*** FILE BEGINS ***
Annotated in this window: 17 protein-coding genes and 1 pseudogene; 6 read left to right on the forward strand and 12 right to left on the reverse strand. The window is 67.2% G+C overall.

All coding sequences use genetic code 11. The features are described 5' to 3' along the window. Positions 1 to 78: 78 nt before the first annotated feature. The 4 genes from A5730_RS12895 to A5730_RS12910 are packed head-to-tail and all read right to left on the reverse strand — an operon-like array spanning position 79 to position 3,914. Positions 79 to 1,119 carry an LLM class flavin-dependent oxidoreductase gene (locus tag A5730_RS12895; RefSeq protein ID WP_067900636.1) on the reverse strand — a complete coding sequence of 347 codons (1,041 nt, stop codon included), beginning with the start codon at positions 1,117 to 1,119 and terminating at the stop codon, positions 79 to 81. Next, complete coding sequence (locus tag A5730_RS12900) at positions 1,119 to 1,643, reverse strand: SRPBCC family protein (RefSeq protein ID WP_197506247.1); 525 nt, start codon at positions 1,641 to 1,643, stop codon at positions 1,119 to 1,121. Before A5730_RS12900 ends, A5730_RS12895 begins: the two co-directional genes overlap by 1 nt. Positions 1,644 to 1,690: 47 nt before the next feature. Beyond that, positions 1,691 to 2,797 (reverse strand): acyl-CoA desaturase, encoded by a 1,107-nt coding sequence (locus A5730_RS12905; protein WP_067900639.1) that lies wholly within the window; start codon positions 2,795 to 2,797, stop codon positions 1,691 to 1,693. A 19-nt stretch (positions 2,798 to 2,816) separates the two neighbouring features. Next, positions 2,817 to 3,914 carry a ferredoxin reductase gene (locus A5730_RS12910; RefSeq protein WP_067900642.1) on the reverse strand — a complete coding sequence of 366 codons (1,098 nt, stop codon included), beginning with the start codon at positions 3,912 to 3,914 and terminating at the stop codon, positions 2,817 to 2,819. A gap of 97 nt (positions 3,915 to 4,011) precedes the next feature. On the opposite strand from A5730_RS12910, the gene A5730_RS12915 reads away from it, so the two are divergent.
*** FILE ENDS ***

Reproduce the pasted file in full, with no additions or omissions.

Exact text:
Annotated in this window: 17 protein-coding genes and 1 pseudogene; 6 read left to right on the forward strand and 12 right to left on the reverse strand. The window is 67.2% G+C overall.

All coding sequences use genetic code 11. The features are described 5' to 3' along the window. Positions 1 to 78: 78 nt before the first annotated feature. The 4 genes from A5730_RS12895 to A5730_RS12910 are packed head-to-tail and all read right to left on the reverse strand — an operon-like array spanning position 79 to position 3,914. Positions 79 to 1,119 carry an LLM class flavin-dependent oxidoreductase gene (locus tag A5730_RS12895; RefSeq protein ID WP_067900636.1) on the reverse strand — a complete coding sequence of 347 codons (1,041 nt, stop codon included), beginning with the start codon at positions 1,117 to 1,119 and terminating at the stop codon, positions 79 to 81. Next, complete coding sequence (locus tag A5730_RS12900) at positions 1,119 to 1,643, reverse strand: SRPBCC family protein (RefSeq protein ID WP_197506247.1); 525 nt, start codon at positions 1,641 to 1,643, stop codon at positions 1,119 to 1,121. Before A5730_RS12900 ends, A5730_RS12895 begins: the two co-directional genes overlap by 1 nt. Positions 1,644 to 1,690: 47 nt before the next feature. Beyond that, positions 1,691 to 2,797 (reverse strand): acyl-CoA desaturase, encoded by a 1,107-nt coding sequence (locus A5730_RS12905; protein WP_067900639.1) that lies wholly within the window; start codon positions 2,795 to 2,797, stop codon positions 1,691 to 1,693. A 19-nt stretch (positions 2,798 to 2,816) separates the two neighbouring features. Next, positions 2,817 to 3,914 carry a ferredoxin reductase gene (locus A5730_RS12910; RefSeq protein WP_067900642.1) on the reverse strand — a complete coding sequence of 366 codons (1,098 nt, stop codon included), beginning with the start codon at positions 3,912 to 3,914 and terminating at the stop codon, positions 2,817 to 2,819. A gap of 97 nt (positions 3,915 to 4,011) precedes the next feature. On the opposite strand from A5730_RS12910, the gene A5730_RS12915 reads away from it, so the two are divergent.